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Busch & Busch’s ‘79 Yamaha XS650 – “The Ridgit”


Posted on March 16th, by Andrew in Bobber. 2 comments

For many of us, families are like French truffles. They cost you all your cash, they are hard to find when you need them, and they are a very acquired taste. But for a lucky few, they turn out to be friends, inspiration, and trustworthy business partners all in one. The kind of relationship most bike builders who find themselves going it alone could only dream about. But for Danny and Lance Busch of Busch & Busch in Reno, Nevada, it’s an everyday reality. Since dreaming up the idea of a custom shop in High School and even printing t-shirts for it in art class, they’ve progressed to, well, to what you see here. Because what I see here is one of my all-time favourite XS’s. And that’s no Busch.

Here’s Danny. “I got this bike as a total pile, basically because it had clean papers. We started chopping it up on Christmas Eve, 2009. It took about three years, in between other projects and interstate moves, to get it to this ‘almost done’ state. Shinya Kimura is my number one bike hero, and that will be obvious to anyone even slightly familiar with his amazing style. This bike is a humble tribute to him, but also influenced a bit by vintage sports cars, art deco and Lance’s iron will.”

 

 “Shinya Kimura is my number one bike hero”

 

“We kept only enough of the frame to give us the stock motor mounts, and the neck, but the rest is ours. We made just about everything on the bike, and the stuff that we didn’t make had to be modified. Harley wires, DNA springer, 5.00X16′s, SR caliper on a shaved down HD rotor. I rebuilt the motor, which was actually pretty clean considering how it looked on the outside. I probably could’ve gotten away with some Marvel Mystery Oil and just fired it up. Just kidding.”

“I put some Mikuni round slides on because the original carbs were stripped, and I switched to a PMA kit because the stock charging system’s gremlins finally wore me out. It runs a lot better now. We ditched the starter and put a small battery where it used to go.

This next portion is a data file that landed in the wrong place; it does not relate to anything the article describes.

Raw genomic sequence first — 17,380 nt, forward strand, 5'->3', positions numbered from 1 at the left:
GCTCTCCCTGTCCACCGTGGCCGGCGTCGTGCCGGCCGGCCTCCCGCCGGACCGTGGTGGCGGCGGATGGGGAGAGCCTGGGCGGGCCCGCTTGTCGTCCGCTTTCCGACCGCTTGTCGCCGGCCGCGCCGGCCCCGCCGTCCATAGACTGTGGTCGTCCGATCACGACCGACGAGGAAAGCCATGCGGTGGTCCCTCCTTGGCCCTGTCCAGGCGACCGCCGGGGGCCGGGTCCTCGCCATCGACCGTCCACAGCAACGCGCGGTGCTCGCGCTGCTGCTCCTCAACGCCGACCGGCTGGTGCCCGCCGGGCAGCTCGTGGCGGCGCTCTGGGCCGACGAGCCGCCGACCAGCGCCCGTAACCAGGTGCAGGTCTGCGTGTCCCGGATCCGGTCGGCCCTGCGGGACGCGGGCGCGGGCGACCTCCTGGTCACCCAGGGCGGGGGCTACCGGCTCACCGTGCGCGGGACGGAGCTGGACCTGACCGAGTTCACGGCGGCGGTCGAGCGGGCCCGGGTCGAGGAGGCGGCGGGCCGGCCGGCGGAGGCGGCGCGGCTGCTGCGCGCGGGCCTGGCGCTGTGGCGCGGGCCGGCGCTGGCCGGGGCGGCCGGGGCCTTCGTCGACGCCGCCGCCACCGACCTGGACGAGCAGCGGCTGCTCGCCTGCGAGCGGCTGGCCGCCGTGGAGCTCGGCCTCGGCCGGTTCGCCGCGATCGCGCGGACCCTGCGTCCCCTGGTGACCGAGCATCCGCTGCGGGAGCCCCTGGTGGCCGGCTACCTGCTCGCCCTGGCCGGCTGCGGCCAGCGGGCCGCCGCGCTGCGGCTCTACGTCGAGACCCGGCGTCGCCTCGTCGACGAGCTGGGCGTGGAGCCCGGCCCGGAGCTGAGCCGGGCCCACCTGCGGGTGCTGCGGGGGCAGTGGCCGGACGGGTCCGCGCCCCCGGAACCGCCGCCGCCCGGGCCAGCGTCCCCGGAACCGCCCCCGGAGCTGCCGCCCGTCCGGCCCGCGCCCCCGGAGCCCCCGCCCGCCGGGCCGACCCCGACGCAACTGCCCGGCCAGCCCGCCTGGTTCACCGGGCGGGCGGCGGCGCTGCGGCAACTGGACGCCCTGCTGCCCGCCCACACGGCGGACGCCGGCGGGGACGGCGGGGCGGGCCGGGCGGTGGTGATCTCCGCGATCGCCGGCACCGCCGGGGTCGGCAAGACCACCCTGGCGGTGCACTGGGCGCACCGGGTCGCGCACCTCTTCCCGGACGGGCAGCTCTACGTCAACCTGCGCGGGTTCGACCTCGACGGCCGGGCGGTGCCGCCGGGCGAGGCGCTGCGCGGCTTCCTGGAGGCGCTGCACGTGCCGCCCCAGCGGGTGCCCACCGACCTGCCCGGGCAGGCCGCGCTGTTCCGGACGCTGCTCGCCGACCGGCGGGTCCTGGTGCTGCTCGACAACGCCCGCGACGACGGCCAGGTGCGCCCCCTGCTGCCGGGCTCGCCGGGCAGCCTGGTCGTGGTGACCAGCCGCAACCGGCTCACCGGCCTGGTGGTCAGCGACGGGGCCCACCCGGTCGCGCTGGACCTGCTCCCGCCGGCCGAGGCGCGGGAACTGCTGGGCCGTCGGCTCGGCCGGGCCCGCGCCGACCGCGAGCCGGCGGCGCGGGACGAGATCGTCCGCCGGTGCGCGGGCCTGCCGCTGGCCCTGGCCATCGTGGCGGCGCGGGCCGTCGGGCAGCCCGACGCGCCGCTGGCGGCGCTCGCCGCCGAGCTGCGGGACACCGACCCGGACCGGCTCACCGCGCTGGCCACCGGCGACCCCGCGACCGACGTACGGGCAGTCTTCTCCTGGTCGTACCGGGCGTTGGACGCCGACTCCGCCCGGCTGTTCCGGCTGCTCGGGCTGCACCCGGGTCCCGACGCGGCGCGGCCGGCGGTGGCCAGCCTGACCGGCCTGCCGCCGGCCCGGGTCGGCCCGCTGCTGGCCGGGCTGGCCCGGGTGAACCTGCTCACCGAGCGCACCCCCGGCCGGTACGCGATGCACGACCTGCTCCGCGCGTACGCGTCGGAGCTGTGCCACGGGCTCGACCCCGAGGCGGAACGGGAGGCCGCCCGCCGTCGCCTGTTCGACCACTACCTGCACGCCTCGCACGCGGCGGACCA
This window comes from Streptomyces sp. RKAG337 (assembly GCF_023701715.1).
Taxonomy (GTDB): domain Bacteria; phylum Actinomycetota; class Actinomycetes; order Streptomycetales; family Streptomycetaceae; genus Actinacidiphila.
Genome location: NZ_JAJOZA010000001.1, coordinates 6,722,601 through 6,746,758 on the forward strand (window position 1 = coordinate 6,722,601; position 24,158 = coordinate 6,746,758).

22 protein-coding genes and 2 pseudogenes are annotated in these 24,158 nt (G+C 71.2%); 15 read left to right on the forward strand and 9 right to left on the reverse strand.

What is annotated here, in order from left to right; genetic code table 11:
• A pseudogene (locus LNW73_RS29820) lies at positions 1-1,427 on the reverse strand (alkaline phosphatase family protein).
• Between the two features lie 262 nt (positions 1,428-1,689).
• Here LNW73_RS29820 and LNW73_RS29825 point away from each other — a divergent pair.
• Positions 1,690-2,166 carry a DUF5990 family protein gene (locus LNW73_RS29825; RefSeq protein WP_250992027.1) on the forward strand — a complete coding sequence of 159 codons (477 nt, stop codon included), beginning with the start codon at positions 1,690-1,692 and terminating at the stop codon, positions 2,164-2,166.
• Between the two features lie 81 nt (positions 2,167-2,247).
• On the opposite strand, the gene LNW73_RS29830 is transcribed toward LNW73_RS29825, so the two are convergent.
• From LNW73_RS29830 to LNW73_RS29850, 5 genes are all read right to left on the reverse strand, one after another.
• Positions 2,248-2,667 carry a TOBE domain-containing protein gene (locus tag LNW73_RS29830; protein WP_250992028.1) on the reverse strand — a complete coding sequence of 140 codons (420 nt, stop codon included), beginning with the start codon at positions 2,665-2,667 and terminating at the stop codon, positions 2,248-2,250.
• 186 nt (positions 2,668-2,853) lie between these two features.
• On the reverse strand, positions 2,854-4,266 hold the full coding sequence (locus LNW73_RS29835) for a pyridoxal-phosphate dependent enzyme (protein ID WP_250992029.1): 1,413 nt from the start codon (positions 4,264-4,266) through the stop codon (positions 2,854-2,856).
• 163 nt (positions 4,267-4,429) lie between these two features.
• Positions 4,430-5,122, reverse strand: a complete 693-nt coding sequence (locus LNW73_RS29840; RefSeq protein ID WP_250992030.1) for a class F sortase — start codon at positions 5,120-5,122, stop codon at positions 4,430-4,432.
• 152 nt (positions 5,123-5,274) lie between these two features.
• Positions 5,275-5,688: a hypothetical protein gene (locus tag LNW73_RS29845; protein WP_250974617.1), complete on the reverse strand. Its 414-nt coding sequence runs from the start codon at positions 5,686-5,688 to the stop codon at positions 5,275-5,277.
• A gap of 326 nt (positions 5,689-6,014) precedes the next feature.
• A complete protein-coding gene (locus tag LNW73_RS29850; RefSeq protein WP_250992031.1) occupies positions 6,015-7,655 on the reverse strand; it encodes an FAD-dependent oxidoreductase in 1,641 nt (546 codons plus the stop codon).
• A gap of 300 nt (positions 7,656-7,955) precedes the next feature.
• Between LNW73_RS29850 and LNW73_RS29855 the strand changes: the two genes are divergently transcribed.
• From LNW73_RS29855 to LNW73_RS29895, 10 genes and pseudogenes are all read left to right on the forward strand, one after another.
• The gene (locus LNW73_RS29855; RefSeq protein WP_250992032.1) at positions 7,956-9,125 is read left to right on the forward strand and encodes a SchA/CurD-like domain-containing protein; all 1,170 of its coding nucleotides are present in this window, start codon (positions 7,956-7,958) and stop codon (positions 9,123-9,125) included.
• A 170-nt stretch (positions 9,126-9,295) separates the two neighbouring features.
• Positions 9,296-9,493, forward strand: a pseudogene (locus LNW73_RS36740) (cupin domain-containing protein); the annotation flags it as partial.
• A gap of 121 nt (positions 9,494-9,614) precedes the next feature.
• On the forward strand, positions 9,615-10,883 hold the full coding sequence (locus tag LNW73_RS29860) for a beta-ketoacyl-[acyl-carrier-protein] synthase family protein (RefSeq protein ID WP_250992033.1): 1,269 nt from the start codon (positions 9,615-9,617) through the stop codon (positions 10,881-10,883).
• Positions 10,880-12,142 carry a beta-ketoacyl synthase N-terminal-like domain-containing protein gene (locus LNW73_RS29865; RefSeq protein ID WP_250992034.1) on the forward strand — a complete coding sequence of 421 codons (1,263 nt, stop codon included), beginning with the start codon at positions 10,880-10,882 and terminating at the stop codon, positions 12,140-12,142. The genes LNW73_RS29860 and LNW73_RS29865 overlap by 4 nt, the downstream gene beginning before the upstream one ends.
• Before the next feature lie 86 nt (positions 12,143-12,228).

The seat and grips are leather, tooled and stitched by hand, on my own seat pan. Lance made the pipes and gas tank, and did a killer job on both. He did the paint in our garage, tented up like E.T. The paint looks like melted raspberries in the sun. I smile every time I see it. He also did the headlight and mount. My favorite part on the bike is the rear fender, because I learned so much while making it. Everything we do is a lesson for us, and I was very pleased at how it came out.”

“All the machined aluminum on the bike was done by us. I really dig the oil filter cover, which holds a tiny bit more oil than the stock one, with cooling fins as well. I also put our logo on the alternator cover, which took several days of machining work on my little mill.”

“Now that the bike is on the road, I’m very happy with it. It is the first bike I have ridden that actually fits me. I think we may have gotten a bit lucky, but ergonomically, I fit it like a glove. Lance always says that every picture he has taken of me riding it, I am grinning like an idiot. This is a clear indication that we definitely got this one right!

Big thanks to Lance for all his help on the bike, it really was a 50/50 effort. And thanks to him for the killer photo work as well!”





  • http://hangaround.tumblr.com hangaround

    Yup, that's one of these perfect bikes!

  • Motoshag

    Great job guys!